A controversial migration policy is being implemented in the United Kingdom. Under the new programme, people who come to the UK and seek asylum will be deported to Rwanda. The agreement between the two countries aims to stop migrants from crossing the English Channel.

In April 2022, the UK government announced an agreement with Rwanda under which asylum seekers in the UK would be sent to this African country. The steps were announced by Prime Minister Boris Johnson, arguing the need to stop the flow of illegal migrants crossing the channel.

In exchange for accepting the refugees, the UK would invest £120 million in the development and economic growth of Rwanda. The UK would also pay a separate sum for each transferred person. Refugees who will be sent to Rwanda will be regarded as illegal not for the reason they seek asylum but because of the way they came to the UK. According to Prime Minister Johnson, the agreement with Rwanda does not limit the number of migrants sent.

Only last year, the United Kingdom publicly criticized Rwanda for its human rights failings, including the treatment of detainees, for example in deportation centres or prisons. According to Human Rights Watch’s 2018 report on Rwanda : “People accused of crimes against state security continued to be arrested and held unlawfully in military camps. Many people held in these camps were tortured in an attempt to force them to confess or accuse others. Authorities continued to round up [..] poor people and detained them in so-called transit centers across the country. Conditions in these centers are harsh and inhumane, and beatings are common.” The British Government now wants to send people to a country with these kinds of judicial problems, claiming it is a safe place for refugees.

The European Court of Human Rights in Strasbourg stopped the first deportation at the last minute. The plane, which was due to depart from Boscombe Down military base, was probably carrying seven migrants. The intervention of the European Court of Human Rights, which issued an urgent interim measure in the case of one of them, resulted in the others also filing further appeals and the flight was halted. However as Home Secretary Priti Patel said “preparation for the next flight begins now”.

The government’s actions are opposed by many in British communities. In one day, around 160 NGOs and charities launched appeals to the British government to reconsider this idea.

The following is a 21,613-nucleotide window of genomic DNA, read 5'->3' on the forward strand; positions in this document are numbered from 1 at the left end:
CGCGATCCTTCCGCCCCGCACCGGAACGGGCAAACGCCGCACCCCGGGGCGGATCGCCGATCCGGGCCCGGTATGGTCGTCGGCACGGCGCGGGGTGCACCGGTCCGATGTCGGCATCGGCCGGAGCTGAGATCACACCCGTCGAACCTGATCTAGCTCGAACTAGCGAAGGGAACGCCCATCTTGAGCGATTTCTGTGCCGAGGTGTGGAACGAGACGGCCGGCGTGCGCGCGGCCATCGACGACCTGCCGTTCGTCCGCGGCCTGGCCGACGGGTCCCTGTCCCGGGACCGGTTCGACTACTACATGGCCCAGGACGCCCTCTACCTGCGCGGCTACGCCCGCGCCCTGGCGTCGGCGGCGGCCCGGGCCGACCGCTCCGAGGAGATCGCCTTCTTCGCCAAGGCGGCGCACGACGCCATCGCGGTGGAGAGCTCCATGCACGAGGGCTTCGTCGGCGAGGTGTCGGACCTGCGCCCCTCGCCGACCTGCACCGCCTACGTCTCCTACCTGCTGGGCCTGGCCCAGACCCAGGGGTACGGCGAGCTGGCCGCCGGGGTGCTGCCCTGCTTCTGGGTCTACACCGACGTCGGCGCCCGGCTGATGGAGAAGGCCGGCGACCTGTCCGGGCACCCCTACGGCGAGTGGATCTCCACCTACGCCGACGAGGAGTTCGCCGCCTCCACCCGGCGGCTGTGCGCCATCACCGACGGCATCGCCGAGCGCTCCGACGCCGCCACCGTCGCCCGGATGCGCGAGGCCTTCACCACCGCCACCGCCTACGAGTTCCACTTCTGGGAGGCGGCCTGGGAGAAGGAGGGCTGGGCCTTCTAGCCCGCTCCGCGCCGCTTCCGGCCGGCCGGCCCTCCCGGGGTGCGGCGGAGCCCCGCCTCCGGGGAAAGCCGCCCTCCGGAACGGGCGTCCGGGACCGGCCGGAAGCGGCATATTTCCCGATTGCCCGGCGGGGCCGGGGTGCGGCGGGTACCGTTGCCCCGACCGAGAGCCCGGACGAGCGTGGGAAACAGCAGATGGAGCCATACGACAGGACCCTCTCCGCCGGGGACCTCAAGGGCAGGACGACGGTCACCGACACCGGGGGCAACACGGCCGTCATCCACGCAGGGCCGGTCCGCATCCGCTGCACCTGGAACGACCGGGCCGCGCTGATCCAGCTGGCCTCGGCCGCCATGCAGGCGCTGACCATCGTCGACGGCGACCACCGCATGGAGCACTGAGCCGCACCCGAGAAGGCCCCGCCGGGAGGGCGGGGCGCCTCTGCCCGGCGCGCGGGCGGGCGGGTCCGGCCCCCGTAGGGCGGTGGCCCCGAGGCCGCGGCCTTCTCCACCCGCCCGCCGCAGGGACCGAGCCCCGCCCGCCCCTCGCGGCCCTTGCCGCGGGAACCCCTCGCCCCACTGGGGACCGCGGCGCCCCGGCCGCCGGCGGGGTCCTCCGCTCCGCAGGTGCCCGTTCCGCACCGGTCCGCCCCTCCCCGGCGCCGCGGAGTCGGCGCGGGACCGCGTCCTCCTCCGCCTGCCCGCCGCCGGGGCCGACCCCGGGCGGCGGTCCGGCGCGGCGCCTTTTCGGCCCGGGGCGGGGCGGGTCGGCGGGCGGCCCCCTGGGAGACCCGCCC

“Far further in inflicting suffering while wasting huge amounts of public money”.-Steve Valdez-Symonds, Amnesty International’s UK director for refugee rights, told the BBC.

As the co-leader of Green Party Adrian Ramsay said : “The government’s plan to deport asylum seekers to Rwanda is utterly abhorrent and has been widely condemned, from the UN and human rights lawyers to bishops and campaign groups. As Greens we join the chorus crying, Not in Our Name, and call for a humane policy of official and safe routes for refugees to come to this country and claim asylum. The strong public opposition to this policy and determined efforts of lawyers to fight deportations on a case-by-case basis reveals that at heart the UK is a compassionate country.”

“Greens fully support all efforts to try and prevent the wheels leaving the tarmac tonight – a plane that could end up flying a handful of asylum seekers 4,500 miles away, which makes no economic or environmental sense. In 2021 The government spent £11m on deportation flights. This money should be spent instead on supporting thousands of refugees fleeing war, poverty and oppression. We need to open safe routes instead of deportation routes.” – added Ramsay.

Green Party co-leader Carla Denyer has stated that ,,This is absolutely no way to treat people who are seeking refuge from war and persecution”. As she also noted: “The decision to send those seeking sanctuary to Rwanda, a country with an appalling human rights record, seems to be nothing more than an unspeakably cruel attempt at distracting people from the Prime Minister’s law-breaking and lies surrounding partygate.”

Scottish Greens human rights spokesperson Maggie Chapman MSP commented on this issue : “Even by the terrible standards of the institutionally racist Home Office, this would be a disgraceful new low. It is a repressive and authoritarian proposal that rejects the fundamental principle and right of asylum.”

“Time and again, Downing Street has fanned the flames of racism and shown a total disregard for the rights and lives of people fleeing conflict zones and awful circumstances. It has dehumanized and criminalized them, and now it wants to offshore its responsibilities by sending them thousands of miles away to be ‘processed’ by a regime with an appalling human rights record.” – said Chapman.

Marta Banaszek

Marta is studying at the University of Edinburgh. She's interested in green politics, human rights and international politics.She was an intern for Amnesty International where she worked on the Belarus–European Union border crisis.

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